"Pianist Dwike Mitchell and bassist Willie Ruff have been playing jazz as the world-renowned Mitchell-Ruff Duo for almost 30 years. For this excellent biography of the duo, Zinsser (On Writing Well, etc.), a colleague of Ruff's at Yale University, travels with the pair across the world, recording their memories of life and music. Mitchell was a child prodigy who made the most out of his meager opportunities in the musically 'barren terrain' of Dunedin, Fla. When Mitchell was a toddler, his father, a garbage-truck driver, salvaged a thrown-out piano and brought it home. At five, Mitchell was already good enough to become his church's accompanist. After his father declined various patrons' offers to pay Mitchell's way through music conservatories, including Julliard, Mitchell set off for the army, where he met Ruff and his 'musical education really began.' Ruff, a bassist and French-horn player, grew up in Sheffield, Ala., where he, too, was recognized early on as a special talent. At the Lockbourne Air Force Base—an elite base for talented black specialists whom the air force would not, in 1947, integrate with white officers—Mitchell and Ruff flourished, joining the base's prestigious band, which doubled as a self-made jazz conservatory. Soon the two men teamed up to perform as a second act for the likes of Louis Armstrong, Duke Ellington and Miles Davis. In the late '50s, they felt 'under some moral persuasion to pass their experience along' and began supplementing their performances with educational programs. Their insights into musical structure and pedagogy are a treasure for any music teacher. Using long, direct quotations, Zinsser's biography captures the voices of these two remarkable men, while deftly situating their lives in historical context. The result is a highly infectious, Studs Terkel-like chronicle about the unorthodox development of two distinguished musicians." —Publishers Weekly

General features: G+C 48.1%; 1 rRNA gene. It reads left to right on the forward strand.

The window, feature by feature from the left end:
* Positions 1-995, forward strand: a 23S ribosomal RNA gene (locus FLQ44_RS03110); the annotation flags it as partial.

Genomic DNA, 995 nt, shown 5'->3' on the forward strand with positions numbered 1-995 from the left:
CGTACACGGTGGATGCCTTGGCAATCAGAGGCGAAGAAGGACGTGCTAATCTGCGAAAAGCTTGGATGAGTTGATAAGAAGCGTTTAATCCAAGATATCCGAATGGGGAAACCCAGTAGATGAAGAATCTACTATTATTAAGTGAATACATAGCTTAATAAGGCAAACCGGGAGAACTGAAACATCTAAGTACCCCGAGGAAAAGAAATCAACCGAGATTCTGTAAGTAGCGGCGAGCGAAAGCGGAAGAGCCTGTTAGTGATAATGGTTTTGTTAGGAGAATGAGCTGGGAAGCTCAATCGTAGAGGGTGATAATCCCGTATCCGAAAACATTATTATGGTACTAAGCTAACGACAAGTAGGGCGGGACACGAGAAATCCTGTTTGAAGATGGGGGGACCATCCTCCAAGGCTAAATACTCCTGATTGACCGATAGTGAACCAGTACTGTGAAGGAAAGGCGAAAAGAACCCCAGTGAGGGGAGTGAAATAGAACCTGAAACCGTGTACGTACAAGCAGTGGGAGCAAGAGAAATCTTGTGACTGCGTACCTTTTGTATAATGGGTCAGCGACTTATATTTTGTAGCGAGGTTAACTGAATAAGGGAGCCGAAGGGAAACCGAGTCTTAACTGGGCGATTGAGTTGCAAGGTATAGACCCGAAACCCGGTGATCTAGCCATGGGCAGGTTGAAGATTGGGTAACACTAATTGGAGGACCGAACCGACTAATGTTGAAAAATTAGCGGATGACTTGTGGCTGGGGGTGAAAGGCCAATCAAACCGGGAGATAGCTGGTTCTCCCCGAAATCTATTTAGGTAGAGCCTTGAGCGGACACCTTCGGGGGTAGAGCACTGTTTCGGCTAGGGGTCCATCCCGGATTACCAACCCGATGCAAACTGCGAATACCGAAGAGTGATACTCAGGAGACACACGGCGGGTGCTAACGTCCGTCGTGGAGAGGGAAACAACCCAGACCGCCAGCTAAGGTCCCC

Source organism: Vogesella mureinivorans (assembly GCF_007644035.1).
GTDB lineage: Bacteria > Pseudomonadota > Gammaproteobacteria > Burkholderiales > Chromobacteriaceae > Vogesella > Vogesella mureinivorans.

William Zinsser is author of the best-selling On Writing Well and fourteen other books. His most recent is Easy to Remember: The Great American Songwriters and Their Songs. He has been a writer, columnist, critic, and editor at leading newspapers and magazines as well as general editor of the Book-of-the-Month Club. During the 1970s he was master of Branford College at Yale University, where he taught nonfiction writing and where he first met Willie Ruff. On the faculty of the New School University in New York City, Mr. Zinsser is a part-time jazz pianist and a student of Dwike Mitchell.

    Albert Murray is a cultural critic, biographer, essayist, and novelist. He has taught at several colleges, including Colgate, Barnard, and Tuskegee. Mr. Murray's works include The Omni-Americans, South to a Very Old Place, Train Whistle Guitar, The Blue Devils of Nada, and The Seven League Boots.